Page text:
|Year : 2020 | Volume
| Issue : 2 | Page : 69-70
Images in surgery challenge
Department of Surgery, Obafemi Awolowo University; Department of Surgery, Obafemi Awolowo University Teaching Hospitals Complex, Ile-Ife, Nigeria
|Date of Submission||13-Aug-2020|
|Date of Decision||21-Aug-2020|
|Date of Acceptance||18-Mar-2021|
|Date of Web Publication||22-Sep-2022|
Dr. A O Adisa
Department of Surgery, Obafemi Awolowo University, Ile-Ife 220005
Source of Support: None, Conflict of Interest: None
|How to cite this article:|
Adisa A O. Images in surgery challenge. Niger J Health Sci 2020;20:69-70
A 23-year-old male undergraduate presented with a history of recurrent constipation since childhood. He observed that the duration of constipation had progressively increased over the past decade with no known relieving factors. He has always had abdominal distension, which had also increased significantly over the past couple of years. He has had no episodes of bleeding per rectum. Examination revealed a young man with gross abdominal distension with tympanic percussion note and no palpable masses or organomegaly. The rectum was empty on digital examination. Plain abdominal radiographs revealed a markedly distended large bowel.
An abdominal computed tomography (CT) scan was performed [Figure 1].
Question 1: Which features can be seen on the CT scan?
Question 2: List 3 possible differential diagnoses?
He had laparotomy, which revealed a hugely dilated sigmoid and descending colon with collapsed rectum. The transverse colon and the ascending colon were of normal calibre and exhibited normal peristalsis [Figure 2].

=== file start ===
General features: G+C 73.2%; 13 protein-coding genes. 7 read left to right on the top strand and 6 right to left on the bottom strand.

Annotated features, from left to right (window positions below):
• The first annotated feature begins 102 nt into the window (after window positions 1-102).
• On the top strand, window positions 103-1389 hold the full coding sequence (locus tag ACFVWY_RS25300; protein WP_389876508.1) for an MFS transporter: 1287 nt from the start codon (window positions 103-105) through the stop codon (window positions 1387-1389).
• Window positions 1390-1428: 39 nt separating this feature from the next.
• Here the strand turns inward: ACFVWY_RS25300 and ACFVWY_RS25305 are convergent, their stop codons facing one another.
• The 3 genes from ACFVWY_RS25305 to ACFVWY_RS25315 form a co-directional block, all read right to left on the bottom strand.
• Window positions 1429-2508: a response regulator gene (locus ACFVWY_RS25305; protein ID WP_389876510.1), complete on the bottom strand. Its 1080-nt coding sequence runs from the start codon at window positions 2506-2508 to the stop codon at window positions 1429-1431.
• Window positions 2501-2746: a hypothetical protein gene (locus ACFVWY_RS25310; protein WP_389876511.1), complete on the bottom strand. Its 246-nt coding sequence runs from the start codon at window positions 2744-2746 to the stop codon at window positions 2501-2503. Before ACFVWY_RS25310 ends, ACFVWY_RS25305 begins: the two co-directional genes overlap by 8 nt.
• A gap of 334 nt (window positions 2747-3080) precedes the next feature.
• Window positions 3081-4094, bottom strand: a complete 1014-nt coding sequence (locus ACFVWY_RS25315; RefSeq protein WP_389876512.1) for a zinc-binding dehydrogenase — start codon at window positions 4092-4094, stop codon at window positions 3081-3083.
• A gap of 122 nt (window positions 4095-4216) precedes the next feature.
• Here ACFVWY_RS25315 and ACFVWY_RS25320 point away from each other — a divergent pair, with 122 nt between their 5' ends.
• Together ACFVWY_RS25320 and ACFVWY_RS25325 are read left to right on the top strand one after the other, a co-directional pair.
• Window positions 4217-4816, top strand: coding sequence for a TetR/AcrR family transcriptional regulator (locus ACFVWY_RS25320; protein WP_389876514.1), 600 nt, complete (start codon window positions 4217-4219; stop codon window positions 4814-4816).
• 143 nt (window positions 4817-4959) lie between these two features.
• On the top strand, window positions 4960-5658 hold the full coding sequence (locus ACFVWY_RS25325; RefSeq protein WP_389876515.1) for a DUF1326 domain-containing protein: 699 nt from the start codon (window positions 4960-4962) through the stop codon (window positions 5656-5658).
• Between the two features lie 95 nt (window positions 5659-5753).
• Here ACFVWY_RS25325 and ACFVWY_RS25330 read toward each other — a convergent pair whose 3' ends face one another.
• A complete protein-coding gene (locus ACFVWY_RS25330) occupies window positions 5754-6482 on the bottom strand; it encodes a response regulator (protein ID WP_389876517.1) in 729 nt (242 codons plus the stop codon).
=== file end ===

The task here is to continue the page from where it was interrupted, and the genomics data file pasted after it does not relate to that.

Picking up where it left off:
He had resection of the markedly dilated and redundant sigmoid colon and a divided colostomy as the first-stage operation. The remaining sigmoid colon and the rectum were resected at the second-stage operation 5 months later followed by colo-anal anastomosis. Histopathology of the resected rectum is shown in [Figure 3] and [Figure 4].
Question 3: List two classical features in [Figure 3] and [Figure 4].
Question 4: What is the final diagnosis?
He was followed up for three years in good condition with no constipation and good anal sphincteric tone.
| Discussion|| |
Hirschsprung's disease is a congenital condition arising from absence of enteric ganglion cells of the myenteric plexus as well as the submucosal plexus. It may affect a variable length of the large intestine but typically presents with constipation from birth necessitating treatment in infancy or early childhood. Ignorance of the disease, particularly in ultra-short segment involvements, could lead to endurance of chronic constipation, leading to presentation in adulthood as in the index case. Treatment usually consists of resection of the affected segment of the rectum and colon, followed by restoration of intestinal continuity with a colo-anal anastomosis using varieties of techniques. A preliminary colostomy as in the index patient is often necessary in long-standing cases. Public health information on this condition is important in our setting.
| Answers to Questions|| |
- Markedly dilated sigmoid colon
- Displacement of the intra-abdominal organs to the right.
- Adult Hirschsprung's disease
- Colonic pseudo-obstruction
- Sigmoid volvulus
- Chagas disease
- Colonic carcinoma.
- [Figure 3]: Absent ganglion cells, muscle hypertrophy and adipocytes
- [Figure 4]: Hypertrophied nerve bundle in the muscularis propria.
Hirschsprung's disease presenting in an adult.
Declaration of patient consent
The authors certify that they have obtained all appropriate patient consent forms. In the form, the patient(s) has/have given his/her/their consent for his/her/their images and other clinical information to be reported in the journal. The patients understand that their names and initials will not be published and due efforts will be made to conceal their identity, but anonymity cannot be guaranteed.
Financial support and sponsorship
Conflicts of interest
There are no conflicts of interest.
[Figure 1], [Figure 2], [Figure 3], [Figure 4]